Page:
Language-Based Techniques and Stochastic Models for Automated Testing
Doctoral thesis, 2023

As software systems become bigger and scarier, automating their testing is crucial to ensure that our confidence in them can keep up with their growth. In this setting, Generational Fuzzing and Random Property-Based Testing are two sides of the same testing technique that can help us find bugs effectively without having to spend countless hours writing unit tests by hand. They both rely on generating large amounts of random (possibly broken) test cases to be used as inputs to the system. Test cases that trigger issues such as crashes, memory leaks, or failed assertions are reported back to the developer for further investigation. Despite being fairly automatable, the Achilles heel of this technique lies in the quality of the randomly generated test cases, often requiring substantial manual work to tune the random generation process when the system under test expects inputs satisfying complex invariants.

This thesis tackles this problem from the Programming Languages perspective, taking advantage of the richness of functional, statically-typed languages like Haskell to develop automated techniques for generating good-quality random test cases, as well as for automatically tuning the testing process in our favor. To this purpose, we rely on well-established ideas such as coverage-guided fuzzing, meta-programming, type-level programming, as well as novel interpretations of centuries-old statistical tools designed to study the evolution of populations such as branching processes. All these ideas are empirically validated using an extensive array of case studies and supported by a substantial number of real-world bugs discovered along the way.

software testing


stochastic methods

functional programming

automated testing

Edit room EB
Opponent: Kostis Sagonas, Uppsala University, Sweden


Claudio Agustin Mista

Chalmers, Computer Science and Engineering (Chalmers), Information Security

Branching Processes for QuickCheck Generators

Haskell 2018 - Proceedings of the 11th ACM SIGPLAN International Symposium on Haskell, co-located with ICFP 2018,; Vol. 53(2018)p. 1-13

Paper in proceeding

Deriving Compositional Random Generators

ACM International Conference Proceeding Series,; Vol. 25 September 2019(2019)

Paper in proceeding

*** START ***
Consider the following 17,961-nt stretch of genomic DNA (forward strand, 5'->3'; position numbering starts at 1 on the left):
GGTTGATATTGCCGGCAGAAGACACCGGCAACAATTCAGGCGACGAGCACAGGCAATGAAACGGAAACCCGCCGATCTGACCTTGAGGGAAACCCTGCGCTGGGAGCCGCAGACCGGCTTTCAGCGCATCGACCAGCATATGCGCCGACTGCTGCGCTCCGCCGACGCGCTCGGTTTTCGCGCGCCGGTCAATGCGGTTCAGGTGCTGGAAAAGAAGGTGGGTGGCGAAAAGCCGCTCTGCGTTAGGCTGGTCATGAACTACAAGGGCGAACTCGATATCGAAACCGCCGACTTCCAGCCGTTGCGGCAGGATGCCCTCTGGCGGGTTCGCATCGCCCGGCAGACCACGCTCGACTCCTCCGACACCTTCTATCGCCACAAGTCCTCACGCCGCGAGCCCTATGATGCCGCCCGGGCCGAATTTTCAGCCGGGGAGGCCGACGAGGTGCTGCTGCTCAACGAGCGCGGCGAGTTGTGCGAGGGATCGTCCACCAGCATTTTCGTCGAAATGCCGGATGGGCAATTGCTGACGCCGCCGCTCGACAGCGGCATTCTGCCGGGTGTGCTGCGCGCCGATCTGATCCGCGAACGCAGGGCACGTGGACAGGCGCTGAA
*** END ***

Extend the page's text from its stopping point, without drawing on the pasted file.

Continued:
Generating Random Structurally Rich Algebraic Data Type Values

Proceedings - 2019 IEEE/ACM 14th International Workshop on Automation of Software Test, AST 2019,; (2019)p. 48-54

Paper in proceeding

Short Paper: Weak Runtime-Irrelevant Typing for Security

PLAS 2020 - Proceedings of the 15th Workshop on Programming Languages and Analysis for Security,; (2020)p. 13-17

Paper in proceeding

BinderAnn: Automated Reification of Source Annotations for Monadic EDSLs

Lecture Notes in Computer Science (including subseries Lecture Notes in Artificial Intelligence and Lecture Notes in Bioinformatics),; Vol. 12222 LNCS(2020)p. 25-46

Paper in proceeding

MUTAGEN: Reliable Coverage-Guided, Property-Based Testing using Exhaustive Mutations

Proceedings - 2023 IEEE International Conference on Software Testing, Verification and Validation, ICST 2023,; (2023)

Paper in proceeding

QuickFuzz testing for fun and profit

Journal of Systems and Software,; Vol. 134(2017)p. 340-354

Journal article

Modern software systems are incredibly complex, so we need clever ways to test them automatically to avoid losing our minds. Generational Fuzzing and Random Property-Based Testing are two popular testing approaches that can be fairly automated. They rely on generating loads of random (and occasionally broken) test cases to uncover bugs while saving us from writing endless unit tests. But there is a catch: generating good random test cases automatically is not easy. Complex software systems demand inputs that satisfy tricky rules, making automated random generation a challenge.

This thesis tackles this conundrum using the features present in functional programming languages with strong guarantees like Haskell. In particular, we develop automated techniques to produce effective test cases and fine-tune the testing process. Our ideas are based on techniques like coverage-guided fuzzing, meta- and type-level programming, and we even borrow some statistical tricks from centuries-old population studies! We put our methods to the test through an assorted range of case studies, discovering several real-world bugs along the way.

Octopi: Säker Programering för Sakernas Internet

Swedish Foundation for Strategic Research (SSF) (RIT17-0023), 2018-03-01 -- 2023-02-28.

WebSec: Securing Web-driven Systems

Swedish Foundation for Strategic Research (SSF) (RIT17-0011), 2018-03-01 -- 2023-02-28.

Areas of Advance

Information and Communication Technology

Subject Categories

Computer Systems



Doktorsavhandlingar vid Chalmers tekniska högskola. Ny serie: 5317



Edit room EB


Opponent: Kostis Sagonas, Uppsala University, Sweden

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